Tag Archives: FLSMIDTH (PTY) LTD


In pride of place on the FLSmidth Electra Mining Africa exhibition stand this year will be a 1:20 scale model of its REFLUX™ Classifier (RC) modular plant, representing – in more ways than one – the future of processing in the mining sector.

According to FLSmidth Commercial Manager Terence Osborn, the RC plant is a good example of an integrated solution designed to a meet a customer’s tailings-related risks and requirements.

“The plant demonstrates how our insights and expertise make us more than an equipment supplier,” says Osborn. “Our focus is to bring the value of our technical knowledge base – along with our range of advanced product offerings – directly to bear on improving customers’ sustainability and profitability.”

The RC plant embodies FLSmidth’s leading technologies as well as its innovative business approach. Equipped with advanced automation facilities, a full-size version of this plant is in operation for a mining customer on an outcomes-based toll treatment, model. It treats waste product, or tailings, and recovers valuable minerals as a saleable product for the customer, without adding extra workload or risk to their operation.

FLSmidth’s technical advancement in automation and digitalization is vital in making these solutions more valuable; both FLSmidth and the customer can observe and assess the key operational parameters of the plant in real-time in their respective head offices anywhere in the world. He emphasised how much of a priority this direction was for the business.

“Our appointment in May this year of a Chief Digital Officer at global group executive level reflects our focus on digital efforts to leverage solutions,” he says. “This is key to our corporate strategy going forward and customers will see increasing levels of bottom line benefit arising from this direction.”

Osborn emphasises that Electra Mining Africa is a good opportunity to engage with operations-level customers, listening to feedback and sharing ideas about the kind of solutions that help them achieve their goals and targets.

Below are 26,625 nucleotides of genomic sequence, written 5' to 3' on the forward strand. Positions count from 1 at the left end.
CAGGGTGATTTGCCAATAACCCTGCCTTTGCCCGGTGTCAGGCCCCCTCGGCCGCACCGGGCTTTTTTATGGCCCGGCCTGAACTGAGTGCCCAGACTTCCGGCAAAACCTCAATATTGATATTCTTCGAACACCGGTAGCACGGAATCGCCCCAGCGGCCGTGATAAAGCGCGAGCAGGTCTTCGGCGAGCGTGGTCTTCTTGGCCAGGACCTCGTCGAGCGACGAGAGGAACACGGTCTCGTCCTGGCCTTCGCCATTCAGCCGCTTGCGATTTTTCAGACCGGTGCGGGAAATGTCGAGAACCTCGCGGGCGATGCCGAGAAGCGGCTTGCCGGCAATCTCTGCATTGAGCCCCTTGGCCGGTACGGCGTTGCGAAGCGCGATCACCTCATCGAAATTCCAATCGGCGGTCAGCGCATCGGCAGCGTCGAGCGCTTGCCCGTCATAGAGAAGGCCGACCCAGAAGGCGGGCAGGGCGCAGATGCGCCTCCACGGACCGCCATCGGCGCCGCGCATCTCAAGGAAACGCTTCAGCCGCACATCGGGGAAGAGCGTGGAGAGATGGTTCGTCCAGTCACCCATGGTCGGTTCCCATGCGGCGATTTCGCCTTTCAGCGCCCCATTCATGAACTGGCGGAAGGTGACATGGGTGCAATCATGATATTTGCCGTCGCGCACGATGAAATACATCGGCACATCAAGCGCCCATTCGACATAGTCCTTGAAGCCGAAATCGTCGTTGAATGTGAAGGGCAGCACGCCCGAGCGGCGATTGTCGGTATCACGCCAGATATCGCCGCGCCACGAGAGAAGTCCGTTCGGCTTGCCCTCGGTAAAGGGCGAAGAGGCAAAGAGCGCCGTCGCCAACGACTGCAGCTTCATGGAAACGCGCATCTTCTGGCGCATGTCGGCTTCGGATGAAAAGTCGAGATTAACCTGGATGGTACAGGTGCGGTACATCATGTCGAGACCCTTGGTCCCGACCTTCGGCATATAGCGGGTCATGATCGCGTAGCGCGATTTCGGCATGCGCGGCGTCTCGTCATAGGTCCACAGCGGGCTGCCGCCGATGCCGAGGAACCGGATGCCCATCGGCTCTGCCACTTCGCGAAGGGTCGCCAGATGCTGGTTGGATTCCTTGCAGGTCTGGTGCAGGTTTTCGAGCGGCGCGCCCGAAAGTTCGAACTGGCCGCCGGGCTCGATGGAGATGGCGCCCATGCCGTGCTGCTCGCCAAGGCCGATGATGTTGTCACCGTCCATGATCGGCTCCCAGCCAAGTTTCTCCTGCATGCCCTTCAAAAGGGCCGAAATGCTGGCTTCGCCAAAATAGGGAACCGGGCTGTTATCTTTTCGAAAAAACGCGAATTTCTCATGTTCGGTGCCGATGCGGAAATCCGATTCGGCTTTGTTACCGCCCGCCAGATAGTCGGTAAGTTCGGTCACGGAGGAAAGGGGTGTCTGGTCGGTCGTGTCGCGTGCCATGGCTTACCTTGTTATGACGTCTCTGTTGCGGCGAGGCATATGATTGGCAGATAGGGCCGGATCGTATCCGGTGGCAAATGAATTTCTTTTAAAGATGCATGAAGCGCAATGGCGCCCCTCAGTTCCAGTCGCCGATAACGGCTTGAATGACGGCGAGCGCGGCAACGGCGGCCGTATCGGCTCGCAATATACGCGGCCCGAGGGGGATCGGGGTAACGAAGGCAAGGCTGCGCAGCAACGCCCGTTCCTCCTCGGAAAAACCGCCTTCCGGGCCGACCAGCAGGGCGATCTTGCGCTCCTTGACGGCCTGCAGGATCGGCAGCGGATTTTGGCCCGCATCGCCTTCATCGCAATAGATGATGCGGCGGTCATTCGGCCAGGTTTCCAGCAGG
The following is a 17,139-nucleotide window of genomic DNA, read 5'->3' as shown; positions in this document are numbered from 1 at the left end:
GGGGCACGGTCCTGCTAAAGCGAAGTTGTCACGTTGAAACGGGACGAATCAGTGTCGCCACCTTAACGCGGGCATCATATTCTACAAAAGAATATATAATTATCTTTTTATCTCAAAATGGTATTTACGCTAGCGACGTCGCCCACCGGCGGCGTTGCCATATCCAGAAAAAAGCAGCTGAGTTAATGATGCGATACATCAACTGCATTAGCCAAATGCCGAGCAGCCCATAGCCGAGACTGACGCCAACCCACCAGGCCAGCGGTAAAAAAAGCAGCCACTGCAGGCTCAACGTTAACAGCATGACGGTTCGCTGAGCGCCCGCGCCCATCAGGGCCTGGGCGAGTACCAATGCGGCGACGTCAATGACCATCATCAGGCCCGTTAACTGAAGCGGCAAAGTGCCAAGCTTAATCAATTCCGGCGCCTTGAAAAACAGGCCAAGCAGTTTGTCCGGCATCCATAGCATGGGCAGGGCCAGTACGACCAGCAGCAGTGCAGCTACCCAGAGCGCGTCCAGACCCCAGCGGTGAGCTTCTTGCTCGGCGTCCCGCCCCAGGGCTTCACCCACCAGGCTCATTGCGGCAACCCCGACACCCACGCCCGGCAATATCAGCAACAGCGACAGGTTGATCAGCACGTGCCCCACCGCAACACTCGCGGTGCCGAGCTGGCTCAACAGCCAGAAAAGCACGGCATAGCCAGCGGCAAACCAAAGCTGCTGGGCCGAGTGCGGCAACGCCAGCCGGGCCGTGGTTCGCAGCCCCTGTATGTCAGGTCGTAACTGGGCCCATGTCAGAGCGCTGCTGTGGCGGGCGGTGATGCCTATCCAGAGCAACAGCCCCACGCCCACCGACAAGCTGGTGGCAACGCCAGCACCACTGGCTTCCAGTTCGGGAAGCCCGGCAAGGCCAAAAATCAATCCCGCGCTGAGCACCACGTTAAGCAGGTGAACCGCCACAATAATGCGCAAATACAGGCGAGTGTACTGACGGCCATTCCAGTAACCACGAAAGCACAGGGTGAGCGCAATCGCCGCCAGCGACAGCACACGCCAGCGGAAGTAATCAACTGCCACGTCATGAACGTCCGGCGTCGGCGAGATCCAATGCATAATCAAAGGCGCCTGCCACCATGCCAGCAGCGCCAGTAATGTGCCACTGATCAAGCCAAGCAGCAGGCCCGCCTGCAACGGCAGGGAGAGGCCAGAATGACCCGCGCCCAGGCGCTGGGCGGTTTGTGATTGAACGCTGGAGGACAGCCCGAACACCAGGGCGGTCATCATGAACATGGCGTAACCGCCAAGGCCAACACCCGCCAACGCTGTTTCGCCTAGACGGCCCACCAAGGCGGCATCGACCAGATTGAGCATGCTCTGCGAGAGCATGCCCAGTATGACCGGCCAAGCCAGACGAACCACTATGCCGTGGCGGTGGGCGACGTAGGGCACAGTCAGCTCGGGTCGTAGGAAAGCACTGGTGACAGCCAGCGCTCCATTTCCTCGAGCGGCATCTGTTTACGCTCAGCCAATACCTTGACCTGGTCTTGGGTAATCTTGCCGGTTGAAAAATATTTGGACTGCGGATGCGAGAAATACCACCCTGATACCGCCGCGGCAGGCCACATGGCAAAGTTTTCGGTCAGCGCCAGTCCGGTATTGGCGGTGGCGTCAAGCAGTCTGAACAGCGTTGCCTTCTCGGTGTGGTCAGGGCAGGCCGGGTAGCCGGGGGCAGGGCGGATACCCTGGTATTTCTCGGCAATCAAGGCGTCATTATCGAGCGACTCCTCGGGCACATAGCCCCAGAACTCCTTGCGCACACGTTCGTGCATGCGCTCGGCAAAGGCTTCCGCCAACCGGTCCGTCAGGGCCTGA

“Our role is increasingly to provide total solutions that package our expertise and equipment for the customer’s benefit – and to make it possible for them to run efficient plants with high recoveries,” he says. “This includes our ability to effectively integrate equipment and solutions into their existing infrastructure.”


Finding the optimal design and delivery solution for a large thickener at a remote gold mine in the West African state of Mauritania meant considering a complex range of technical, transportation and assembly options, according to FLSmidth senior account manager Ricus van Reenen.

The cost of transporting the components for the 50-metre diameter thickener was a key factor affecting the design, says van Reenen. He highlights that transportation of components to remote sites can comprise a substantial portion of costs, and that break-bulk shipping costs are significantly higher than containerised transport.

“Given that the thickener components needed to be shipped by sea as well as by road, containers were considered the most economical mode solution,” he says. “This requires that the plate sections be cut and rolled in dimensions that can be packed into containers for shipping to site.
The structural support sections like the I-beams will be fabricated to final stage at our facility and just bolted on site, but the plates will need to then be welded by expert welders.”